What is lactose?
The lactose is the sugar (or carbohydrate) in milk. It is a complex sugar (disaccharide), which is only digestible if it is converted into simple sugars (glucose + galactose).
This transformation is achieved by the enzyme lactase (in the small intestine) and makes the lactose (broken down into lactic acid) available to the digestive tract.
When we talk about lactose, we think of dairy products, but also of the difficulty that some people have in digesting them. Many of us are indeed lactose intolerant and suffer from varying degrees of symptoms. To better understand lactose intolerance, it is important to understand what lactose is and what it does to our bodies.
First of all, lactose must be distinguished from lactase. Lactose is a sugar while lactase is an enzyme.
More precisely, lactose is the sugar in milk. It is a so-called "complex" sugar that can only be properly digested if it is broken down into two simple sugars: glucose and galactose. To do this, our body needs an enzyme: lactase. This enzyme is produced in the small intestine so that when we consume products containing lactose, it can be absorbed by the digestive tract.
What is the action of lactase on lactose?
Lactase is an enzyme produced by humans and all mammals in the small intestine. Lactase transforms lactose into simple sugars that our body can easily digest. Lactase is therefore essential for the proper digestion of milk.
In the body of a newborn, lactase is at its highest level. As we grow, the amount of the enzyme gradually decreases to a residual level of only 5 to 10% in adulthood.
Why does our body have difficulty tolerating lactose?
As you can see, the older we get, the less lactase our bodies produce. This makes it more difficult to assimilate the lactose present in dairy products in particular. This lactose intolerance is in fact the norm since we know that our prehistoric ancestors no longer produced lactase after weaning. 10,000 years ago, the peoples of the Caucasus began to consume milk from their farms. Gradually, these people became more tolerant of lactose and passed on this genetic mutation to their descendants. Today, intolerance is still the majority. Also, in an adult population, lactase production is marginal. There are 75% lactose intolerant people worldwide, you are not alone!
How to identify and avoid lactose in case of intolerance?
Lactose is of course present - in varying levels - in dairy products. However, it is also found in processed products or in certain medicines and in 100% contraceptive pills, for example. We do not always suspect it, but cold meats can contain lactose (lardons, pâtés, merguez, white pudding, sausages, etc.).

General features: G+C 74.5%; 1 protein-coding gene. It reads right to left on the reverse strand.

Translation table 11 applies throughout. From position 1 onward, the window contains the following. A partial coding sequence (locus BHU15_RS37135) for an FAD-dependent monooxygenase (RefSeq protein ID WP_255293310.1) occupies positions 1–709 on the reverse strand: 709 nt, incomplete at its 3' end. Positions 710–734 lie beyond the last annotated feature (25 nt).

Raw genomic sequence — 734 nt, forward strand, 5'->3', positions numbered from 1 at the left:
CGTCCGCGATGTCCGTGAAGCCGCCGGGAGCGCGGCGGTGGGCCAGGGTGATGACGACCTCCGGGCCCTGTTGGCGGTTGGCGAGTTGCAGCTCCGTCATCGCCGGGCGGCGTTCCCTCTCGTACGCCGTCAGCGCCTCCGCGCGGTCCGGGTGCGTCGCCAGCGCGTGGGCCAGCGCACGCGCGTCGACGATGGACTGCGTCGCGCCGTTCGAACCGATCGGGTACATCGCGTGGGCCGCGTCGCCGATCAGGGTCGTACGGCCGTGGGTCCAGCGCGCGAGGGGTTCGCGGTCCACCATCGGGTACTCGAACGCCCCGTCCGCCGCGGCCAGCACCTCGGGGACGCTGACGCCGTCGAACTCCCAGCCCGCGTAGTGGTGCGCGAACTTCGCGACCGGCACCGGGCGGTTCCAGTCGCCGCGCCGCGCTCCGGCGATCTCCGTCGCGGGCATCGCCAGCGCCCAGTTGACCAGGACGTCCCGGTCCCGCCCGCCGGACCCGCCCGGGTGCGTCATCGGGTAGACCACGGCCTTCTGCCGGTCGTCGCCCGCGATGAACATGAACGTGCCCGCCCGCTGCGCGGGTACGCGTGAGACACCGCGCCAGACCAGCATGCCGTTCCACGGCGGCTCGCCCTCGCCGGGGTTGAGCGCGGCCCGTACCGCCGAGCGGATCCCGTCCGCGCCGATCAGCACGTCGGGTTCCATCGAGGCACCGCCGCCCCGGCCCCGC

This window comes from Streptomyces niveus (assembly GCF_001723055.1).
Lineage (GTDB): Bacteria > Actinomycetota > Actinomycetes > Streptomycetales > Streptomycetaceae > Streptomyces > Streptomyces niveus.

It can be difficult to manage lactose intolerance on a daily basis, but you should know that the law requires all products to be labelled with all allergens including milk in bold. To consume products containing lactose with complete peace of mind, you can opt for the lactase supplementation offered by Lactolerance.
What is lactose intolerance?
It is the inability to digest lactose, the carbohydrate in milk, because the body no longer produces enough lactase, the digestive enzyme that breaks down lactose into simple sugars that can be digested.
In people withlactose intoleranceThe unbroken lactose will ferment in the digestive tract and cause discomfort and inconvenience due to poor digestion.
What are the symptoms of lactose intolerance?
From symptoms may appear, depending on the amount of lactose These include: borborygma (stomach rumbling), abdominal bloating, stomach pain (heartburn, abdominal cramps), bloating and flatulence, diarrhoea - sometimes also nausea and vomiting, even gastro-oesophageal reflux, constipation, chronic fatigue and migraines
These digestive problems generally appear between 15 minutes and 4 hours (sometimes up to 24 hours) after drinking milk drinks (a glass of fresh milk, whole or semi-skimmed milk, including powdered milk, goat's milk in small quantities or breast milk, but sometimes a simple chocolate milk is enough) or ingesting products containing lactose (fresh cheeses, ripened cheeses, hard cheeses, industrial yoghurts, as well as cold meats, ice creams - and even certain medicines that use lactose as an excipient!).
Interview with Lactolérance for the website Santé sur le Net
Where does lactose intolerance come from?
In our prehistoric ancestors, as in mammals in general, the body normally stopped producing lactase after weaning. No one was therefore lactose-tolerant in adulthood and lactose intolerance was therefore the norm!
10,000 years ago, with the domestication of cattle, the Caucasian populations became accustomed to consuming milk, and their organisms adapted to these new eating habits by continuing to produce the enzyme lactase in adulthood. These individuals thus became lactose tolerant.
Today, the prevalence of lactose intolerance is estimated at 70% in the world population (50-80% of the population in South America, 60-80% in Black Africa and 95% in Asia). L'lactose intolerance is therefore 'normal' worldwide, but is in the minority in Europe, where lactose intolerant people represent about 40% of the population.
In France, 5 million people are bothered in their daily lives.
What is the difference between lactose intolerance and lactose allergy?
Intolerance (non-assimilation of lactose), which may be hereditary, should not be confused with cow's milk allergy, which requires a strong immune system reaction to an attack.
Lactose intolerance must also be distinguished from other diseases of the digestive system such as irritable bowel syndrome, irritable bowel syndrome, Crohn's disease and other food allergies (gluten allergy) or food intolerances (gluten intolerance).
What is Lactolerance?
Lactolerance is a food supplement based on the enzyme lactase, which facilitates the digestion of lactose. No more gastrointestinal problems and diets, you can finally eat what you want without any questions asked!